For David to get so far, Silverstein shows, he had to be the victim of carelessness and neglect at all levels of society. David Hahn's parents were divorced, and David used the separate households to conceal the magnitude of his work. His school teachers paid little heed when David, nicknamed Glow Boy by fellow students, suggested he was collecting radioactive substances. Most alarmingly, corporations and government agencies blithely supplied David with the materials and information he needed to expand his work to dangerous levels. Interspersed with his account of David, Silverstein exposes the culture of deceit surrounding the history of nuclear power, a culture that easily seduced an aspiring young scientist. David was left with little in the way of mentorship other than such one-sided testaments to the benefits of science as his trusted Golden Book of Chemistry Experiments.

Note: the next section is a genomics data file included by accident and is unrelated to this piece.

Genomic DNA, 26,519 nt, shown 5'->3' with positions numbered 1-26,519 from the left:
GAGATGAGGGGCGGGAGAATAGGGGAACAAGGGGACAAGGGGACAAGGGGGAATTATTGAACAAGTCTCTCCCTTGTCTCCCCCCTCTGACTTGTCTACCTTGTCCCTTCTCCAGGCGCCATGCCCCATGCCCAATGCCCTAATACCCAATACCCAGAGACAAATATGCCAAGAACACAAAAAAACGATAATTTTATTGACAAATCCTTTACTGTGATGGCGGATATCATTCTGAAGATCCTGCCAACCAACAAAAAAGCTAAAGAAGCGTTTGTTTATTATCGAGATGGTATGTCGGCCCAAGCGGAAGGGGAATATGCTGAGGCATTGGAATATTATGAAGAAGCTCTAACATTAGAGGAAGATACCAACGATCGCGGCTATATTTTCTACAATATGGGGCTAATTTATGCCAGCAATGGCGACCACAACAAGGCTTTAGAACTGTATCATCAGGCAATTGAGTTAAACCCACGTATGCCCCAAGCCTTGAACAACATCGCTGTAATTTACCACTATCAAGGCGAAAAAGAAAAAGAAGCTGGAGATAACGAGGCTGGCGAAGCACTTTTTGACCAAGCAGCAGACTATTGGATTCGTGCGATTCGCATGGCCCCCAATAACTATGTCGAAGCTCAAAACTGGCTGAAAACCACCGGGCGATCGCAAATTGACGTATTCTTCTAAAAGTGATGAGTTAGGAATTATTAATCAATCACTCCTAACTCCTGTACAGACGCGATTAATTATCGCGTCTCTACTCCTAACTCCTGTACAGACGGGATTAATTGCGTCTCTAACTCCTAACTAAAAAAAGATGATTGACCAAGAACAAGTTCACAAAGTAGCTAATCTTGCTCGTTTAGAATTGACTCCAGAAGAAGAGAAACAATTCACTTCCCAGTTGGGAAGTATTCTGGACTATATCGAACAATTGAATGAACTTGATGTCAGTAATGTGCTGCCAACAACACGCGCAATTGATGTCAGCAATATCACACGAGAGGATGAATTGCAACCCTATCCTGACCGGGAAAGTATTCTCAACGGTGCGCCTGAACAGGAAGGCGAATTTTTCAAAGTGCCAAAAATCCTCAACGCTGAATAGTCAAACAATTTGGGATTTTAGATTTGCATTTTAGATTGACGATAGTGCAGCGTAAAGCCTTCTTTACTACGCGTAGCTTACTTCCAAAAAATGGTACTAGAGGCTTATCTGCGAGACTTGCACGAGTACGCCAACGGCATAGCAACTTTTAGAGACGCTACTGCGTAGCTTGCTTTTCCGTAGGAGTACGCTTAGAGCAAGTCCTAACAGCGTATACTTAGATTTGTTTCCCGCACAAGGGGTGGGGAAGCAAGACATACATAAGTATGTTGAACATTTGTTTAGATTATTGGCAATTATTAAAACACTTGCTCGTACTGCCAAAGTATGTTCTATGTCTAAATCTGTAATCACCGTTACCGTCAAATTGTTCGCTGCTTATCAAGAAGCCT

The book, which grew out of Silverstein's 1998 story in Harper's Magazine reads like a suspense novel blended with breezy accounts of America's history with the atom. It is, in some ways, a coda for the nuclear age. In his final pages, Silverstein shows that power production from nuclear reactors has slowly ebbed over the last decades, breeder reactors world-wide have been shut down, and public apprehension has finally out-stripped naïve scientific exuberance for atomic energy. But is the danger truly receding? Surprisingly, The Radioactive Boy Scout does not address any changes in security that have evolved from David's incident. In fact, Silverstein hints that David himself may still be dabbling with radioactive materials. In the post 9/11 era, the prospect is even more frightening. --Patrick O'Kelley